|For a time in the late 1800s, Detroit had no big-time baseball team at all. After fielding a team in the National League that folded because of lack of fan interest, James D. Burns brought major league base ball back to the city in 1901 when the American League was formed. Burns, a Wayne County Sheriff, was also a wealthy hotel owner. |
Burns' first manager was George Stallings, but nobody was sure if there was there was enough fan-base in the city of Detroit to sustain a big-league club.
The new team, the Detroit Tigers, played its first American League game on April 25, 1901 at Bennett Park, located at the corner of Michigan and Trumbull - later to be Navin Field.
Detroit Tigers Baseball History:
According to old newspaper accounts: - Detroit's Opening Day lineup shows -
Jim 'Doc' Casey at third... Jim Barrett in center field... Bill 'Kid' Gleason at second... Bill 'Ducky' Holmes in right... Frank Dillon at first base... Norman 'Kid' Elberfield at shortstop... Bill Nance in left field... Fred Buelow catching... and Roscoe Miller starting pitcher... and Emil Frisk relief pitcher.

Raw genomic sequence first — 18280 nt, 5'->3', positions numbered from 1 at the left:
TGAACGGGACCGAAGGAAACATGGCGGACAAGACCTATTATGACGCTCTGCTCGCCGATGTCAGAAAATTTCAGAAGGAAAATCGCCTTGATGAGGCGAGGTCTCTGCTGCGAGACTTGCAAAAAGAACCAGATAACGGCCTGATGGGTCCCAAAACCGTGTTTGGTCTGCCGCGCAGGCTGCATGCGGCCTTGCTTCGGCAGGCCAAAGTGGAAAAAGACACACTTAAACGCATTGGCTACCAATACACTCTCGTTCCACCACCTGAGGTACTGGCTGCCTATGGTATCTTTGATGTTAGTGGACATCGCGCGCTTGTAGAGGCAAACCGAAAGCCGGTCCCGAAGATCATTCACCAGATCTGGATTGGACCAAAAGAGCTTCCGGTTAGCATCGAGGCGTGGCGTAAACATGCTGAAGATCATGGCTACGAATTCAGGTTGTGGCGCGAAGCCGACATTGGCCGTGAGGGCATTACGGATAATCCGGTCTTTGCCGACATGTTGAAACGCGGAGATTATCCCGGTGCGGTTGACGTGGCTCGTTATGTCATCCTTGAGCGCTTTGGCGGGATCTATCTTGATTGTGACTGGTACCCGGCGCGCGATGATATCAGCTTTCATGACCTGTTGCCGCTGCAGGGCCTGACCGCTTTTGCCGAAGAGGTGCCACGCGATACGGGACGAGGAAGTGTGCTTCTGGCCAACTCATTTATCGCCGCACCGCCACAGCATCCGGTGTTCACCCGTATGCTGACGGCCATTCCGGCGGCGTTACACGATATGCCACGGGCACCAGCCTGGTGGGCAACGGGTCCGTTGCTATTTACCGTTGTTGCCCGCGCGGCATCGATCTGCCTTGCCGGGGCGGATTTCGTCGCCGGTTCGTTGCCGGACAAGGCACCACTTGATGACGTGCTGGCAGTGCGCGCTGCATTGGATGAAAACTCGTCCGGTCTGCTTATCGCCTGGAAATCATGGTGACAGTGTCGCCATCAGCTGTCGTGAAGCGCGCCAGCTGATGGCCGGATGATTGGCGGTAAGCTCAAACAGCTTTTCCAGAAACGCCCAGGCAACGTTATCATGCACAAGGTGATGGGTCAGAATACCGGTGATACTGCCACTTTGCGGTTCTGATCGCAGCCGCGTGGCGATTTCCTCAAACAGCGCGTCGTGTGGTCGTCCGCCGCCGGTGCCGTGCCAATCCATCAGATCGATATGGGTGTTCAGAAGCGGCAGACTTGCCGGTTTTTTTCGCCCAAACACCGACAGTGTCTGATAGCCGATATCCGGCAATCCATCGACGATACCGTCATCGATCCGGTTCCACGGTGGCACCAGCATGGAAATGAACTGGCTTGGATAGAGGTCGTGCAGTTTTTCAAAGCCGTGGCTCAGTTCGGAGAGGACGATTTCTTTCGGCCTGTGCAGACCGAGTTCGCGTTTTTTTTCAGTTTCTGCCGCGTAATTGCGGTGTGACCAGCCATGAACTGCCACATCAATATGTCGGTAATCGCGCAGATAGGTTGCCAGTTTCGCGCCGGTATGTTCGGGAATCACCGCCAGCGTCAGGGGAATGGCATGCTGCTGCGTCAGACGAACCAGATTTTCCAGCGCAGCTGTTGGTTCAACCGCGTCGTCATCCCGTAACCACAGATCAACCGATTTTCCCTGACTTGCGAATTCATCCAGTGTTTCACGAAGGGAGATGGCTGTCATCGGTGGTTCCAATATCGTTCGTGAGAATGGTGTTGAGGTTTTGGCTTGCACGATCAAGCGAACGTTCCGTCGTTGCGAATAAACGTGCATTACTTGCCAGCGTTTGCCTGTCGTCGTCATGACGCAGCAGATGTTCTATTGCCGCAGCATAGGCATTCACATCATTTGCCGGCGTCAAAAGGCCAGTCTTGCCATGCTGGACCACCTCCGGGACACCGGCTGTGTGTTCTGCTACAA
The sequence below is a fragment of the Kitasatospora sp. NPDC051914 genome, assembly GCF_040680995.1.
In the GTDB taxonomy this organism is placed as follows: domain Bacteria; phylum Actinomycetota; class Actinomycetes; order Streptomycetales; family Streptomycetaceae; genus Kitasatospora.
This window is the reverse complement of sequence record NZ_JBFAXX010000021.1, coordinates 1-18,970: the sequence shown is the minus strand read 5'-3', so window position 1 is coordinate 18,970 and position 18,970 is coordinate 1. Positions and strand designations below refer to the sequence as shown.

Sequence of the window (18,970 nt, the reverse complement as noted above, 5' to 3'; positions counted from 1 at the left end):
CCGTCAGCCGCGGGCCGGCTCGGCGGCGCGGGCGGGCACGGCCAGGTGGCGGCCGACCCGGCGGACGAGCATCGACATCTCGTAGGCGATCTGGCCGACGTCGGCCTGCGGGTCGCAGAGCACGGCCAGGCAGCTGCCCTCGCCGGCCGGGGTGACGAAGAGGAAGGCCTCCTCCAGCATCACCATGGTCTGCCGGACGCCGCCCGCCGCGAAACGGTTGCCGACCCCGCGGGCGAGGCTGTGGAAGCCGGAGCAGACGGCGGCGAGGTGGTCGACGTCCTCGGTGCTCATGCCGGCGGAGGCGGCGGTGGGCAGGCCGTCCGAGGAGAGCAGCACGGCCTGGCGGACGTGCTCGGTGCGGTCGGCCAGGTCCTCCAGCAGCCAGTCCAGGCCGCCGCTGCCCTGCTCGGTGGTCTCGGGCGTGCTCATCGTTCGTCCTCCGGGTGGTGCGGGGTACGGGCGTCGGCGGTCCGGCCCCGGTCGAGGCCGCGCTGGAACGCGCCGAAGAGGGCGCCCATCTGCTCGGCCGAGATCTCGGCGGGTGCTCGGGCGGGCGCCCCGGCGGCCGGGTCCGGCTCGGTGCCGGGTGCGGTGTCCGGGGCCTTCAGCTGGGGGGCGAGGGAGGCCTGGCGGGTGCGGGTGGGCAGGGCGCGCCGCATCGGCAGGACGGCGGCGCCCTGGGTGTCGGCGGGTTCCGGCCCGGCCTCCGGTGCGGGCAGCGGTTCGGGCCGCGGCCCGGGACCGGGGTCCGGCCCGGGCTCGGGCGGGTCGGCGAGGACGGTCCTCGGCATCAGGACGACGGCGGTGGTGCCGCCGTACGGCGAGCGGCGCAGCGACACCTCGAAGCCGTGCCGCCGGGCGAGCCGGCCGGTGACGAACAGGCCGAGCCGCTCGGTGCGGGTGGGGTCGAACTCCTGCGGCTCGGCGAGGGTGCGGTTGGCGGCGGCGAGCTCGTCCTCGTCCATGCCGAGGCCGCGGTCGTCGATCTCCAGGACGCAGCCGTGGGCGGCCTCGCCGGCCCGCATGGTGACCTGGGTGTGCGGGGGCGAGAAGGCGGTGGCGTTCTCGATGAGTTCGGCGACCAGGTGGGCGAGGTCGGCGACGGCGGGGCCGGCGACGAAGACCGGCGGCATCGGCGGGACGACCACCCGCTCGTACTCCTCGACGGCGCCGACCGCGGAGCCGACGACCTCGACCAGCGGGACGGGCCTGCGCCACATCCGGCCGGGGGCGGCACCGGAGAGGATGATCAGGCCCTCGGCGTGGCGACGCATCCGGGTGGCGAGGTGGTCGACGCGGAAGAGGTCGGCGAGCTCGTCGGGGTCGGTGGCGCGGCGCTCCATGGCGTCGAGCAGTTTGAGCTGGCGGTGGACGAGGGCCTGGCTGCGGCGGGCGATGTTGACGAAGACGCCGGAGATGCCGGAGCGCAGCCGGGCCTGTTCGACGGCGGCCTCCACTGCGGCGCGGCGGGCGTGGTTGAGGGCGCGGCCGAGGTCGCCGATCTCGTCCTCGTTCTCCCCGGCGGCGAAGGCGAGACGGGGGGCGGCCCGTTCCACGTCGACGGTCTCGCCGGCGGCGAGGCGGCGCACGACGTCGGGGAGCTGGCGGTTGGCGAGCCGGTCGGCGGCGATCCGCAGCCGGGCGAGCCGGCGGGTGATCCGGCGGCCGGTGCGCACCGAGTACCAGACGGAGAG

The ballpark was built to accommodate about 6,000 people but an overflow crowd of 10,013 showed up and filled the outfield.
The Tigers' first opponent was Milwaukee (which folded early in the 1900s). When Milwaukee scored early and often and built a 13-4 lead going into the ninth... disgusted fans left the Park in groves. However, 'Doc' Casey led off the bottom of the ninth with a stinging double and Barrett singled him home. 'Ducky' Holmes and Frank Dillon followed by each lining a double... and the rally continued until the Tigers were trailing 13-12 with the bases loaded and two men out. The fans that stayed were rootin' and screaming like crazy when Dillon lined a double into the outfield crowd - his fourth double of the game - giving the Tigers a 14-13 victory.
This great come-from-behind victory made headline news and enabled the Tigers to stay in Detroit for good.
The Early Days of Detroit Tigers Baseball History by baseballhistorian.com